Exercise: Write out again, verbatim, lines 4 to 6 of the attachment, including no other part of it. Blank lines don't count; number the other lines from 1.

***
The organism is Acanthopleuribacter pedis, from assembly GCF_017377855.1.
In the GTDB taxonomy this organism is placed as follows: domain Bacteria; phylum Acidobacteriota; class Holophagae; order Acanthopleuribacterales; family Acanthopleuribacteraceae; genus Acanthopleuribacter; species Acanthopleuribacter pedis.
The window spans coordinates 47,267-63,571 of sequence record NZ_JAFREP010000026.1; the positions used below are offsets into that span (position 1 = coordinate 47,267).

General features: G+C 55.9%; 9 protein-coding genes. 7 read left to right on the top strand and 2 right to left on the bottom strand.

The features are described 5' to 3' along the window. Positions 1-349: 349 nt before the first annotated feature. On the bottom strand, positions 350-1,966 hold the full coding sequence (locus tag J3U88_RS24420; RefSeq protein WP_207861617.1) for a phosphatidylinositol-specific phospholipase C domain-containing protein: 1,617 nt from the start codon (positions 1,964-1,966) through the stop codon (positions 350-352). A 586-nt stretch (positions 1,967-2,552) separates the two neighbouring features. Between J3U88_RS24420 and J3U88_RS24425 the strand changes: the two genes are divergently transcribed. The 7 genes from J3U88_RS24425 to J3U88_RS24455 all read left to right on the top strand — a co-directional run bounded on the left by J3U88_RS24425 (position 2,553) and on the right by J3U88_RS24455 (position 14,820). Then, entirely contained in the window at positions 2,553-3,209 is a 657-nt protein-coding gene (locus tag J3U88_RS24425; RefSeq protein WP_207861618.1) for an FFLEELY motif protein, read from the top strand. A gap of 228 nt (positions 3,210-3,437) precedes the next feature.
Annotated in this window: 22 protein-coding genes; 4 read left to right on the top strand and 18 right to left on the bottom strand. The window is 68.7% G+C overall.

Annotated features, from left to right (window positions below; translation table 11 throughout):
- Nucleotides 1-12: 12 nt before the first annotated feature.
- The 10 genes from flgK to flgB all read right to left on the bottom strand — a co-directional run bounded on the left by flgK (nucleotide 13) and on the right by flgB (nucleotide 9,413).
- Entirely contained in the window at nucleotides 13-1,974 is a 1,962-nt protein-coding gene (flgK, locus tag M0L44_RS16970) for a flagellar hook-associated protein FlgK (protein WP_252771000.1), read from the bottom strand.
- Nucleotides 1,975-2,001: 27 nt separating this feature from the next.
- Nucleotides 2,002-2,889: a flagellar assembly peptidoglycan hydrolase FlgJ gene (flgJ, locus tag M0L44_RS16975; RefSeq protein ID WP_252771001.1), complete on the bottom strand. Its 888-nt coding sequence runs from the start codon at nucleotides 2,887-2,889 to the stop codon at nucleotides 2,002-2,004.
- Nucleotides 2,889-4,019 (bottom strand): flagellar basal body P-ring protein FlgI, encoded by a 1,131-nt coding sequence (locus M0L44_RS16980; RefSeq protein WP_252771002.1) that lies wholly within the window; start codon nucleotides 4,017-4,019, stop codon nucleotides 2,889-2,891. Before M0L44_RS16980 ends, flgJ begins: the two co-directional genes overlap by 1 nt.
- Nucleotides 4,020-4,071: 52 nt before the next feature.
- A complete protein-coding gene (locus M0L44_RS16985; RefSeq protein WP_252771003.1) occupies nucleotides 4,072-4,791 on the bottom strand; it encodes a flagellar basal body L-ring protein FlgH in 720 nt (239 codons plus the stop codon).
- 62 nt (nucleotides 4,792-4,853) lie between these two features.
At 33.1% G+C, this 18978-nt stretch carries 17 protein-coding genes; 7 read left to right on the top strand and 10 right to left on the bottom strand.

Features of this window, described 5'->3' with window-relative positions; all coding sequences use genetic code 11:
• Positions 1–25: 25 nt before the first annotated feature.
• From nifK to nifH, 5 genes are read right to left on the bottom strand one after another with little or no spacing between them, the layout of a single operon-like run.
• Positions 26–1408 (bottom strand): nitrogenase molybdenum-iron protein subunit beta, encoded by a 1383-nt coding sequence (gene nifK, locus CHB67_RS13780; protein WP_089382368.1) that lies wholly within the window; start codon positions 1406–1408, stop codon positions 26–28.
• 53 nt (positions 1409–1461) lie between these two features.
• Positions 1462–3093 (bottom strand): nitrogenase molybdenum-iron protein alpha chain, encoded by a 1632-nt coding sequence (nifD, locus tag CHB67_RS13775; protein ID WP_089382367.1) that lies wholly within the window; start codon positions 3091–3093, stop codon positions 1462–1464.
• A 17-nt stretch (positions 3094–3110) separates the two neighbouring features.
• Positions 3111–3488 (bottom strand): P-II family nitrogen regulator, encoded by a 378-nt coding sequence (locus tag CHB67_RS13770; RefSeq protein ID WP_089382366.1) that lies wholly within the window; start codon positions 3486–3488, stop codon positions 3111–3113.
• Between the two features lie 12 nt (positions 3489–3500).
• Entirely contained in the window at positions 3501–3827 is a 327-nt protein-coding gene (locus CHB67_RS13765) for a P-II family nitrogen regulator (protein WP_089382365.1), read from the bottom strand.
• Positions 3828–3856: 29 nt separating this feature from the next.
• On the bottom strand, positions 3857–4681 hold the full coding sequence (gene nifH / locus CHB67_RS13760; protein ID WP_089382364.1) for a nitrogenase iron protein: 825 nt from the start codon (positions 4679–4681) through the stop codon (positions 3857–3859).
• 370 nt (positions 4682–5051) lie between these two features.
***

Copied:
General features: G+C 55.9%; 9 protein-coding genes. 7 read left to right on the top strand and 2 right to left on the bottom strand.

The features are described 5' to 3' along the window. Positions 1-349: 349 nt before the first annotated feature. On the bottom strand, positions 350-1,966 hold the full coding sequence (locus tag J3U88_RS24420; RefSeq protein WP_207861617.1) for a phosphatidylinositol-specific phospholipase C domain-containing protein: 1,617 nt from the start codon (positions 1,964-1,966) through the stop codon (positions 350-352). A 586-nt stretch (positions 1,967-2,552) separates the two neighbouring features. Between J3U88_RS24420 and J3U88_RS24425 the strand changes: the two genes are divergently transcribed. The 7 genes from J3U88_RS24425 to J3U88_RS24455 all read left to right on the top strand — a co-directional run bounded on the left by J3U88_RS24425 (position 2,553) and on the right by J3U88_RS24455 (position 14,820). Then, entirely contained in the window at positions 2,553-3,209 is a 657-nt protein-coding gene (locus tag J3U88_RS24425; RefSeq protein WP_207861618.1) for an FFLEELY motif protein, read from the top strand. A gap of 228 nt (positions 3,210-3,437) precedes the next feature.
Annotated in this window: 22 protein-coding genes; 4 read left to right on the top strand and 18 right to left on the bottom strand. The window is 68.7% G+C overall.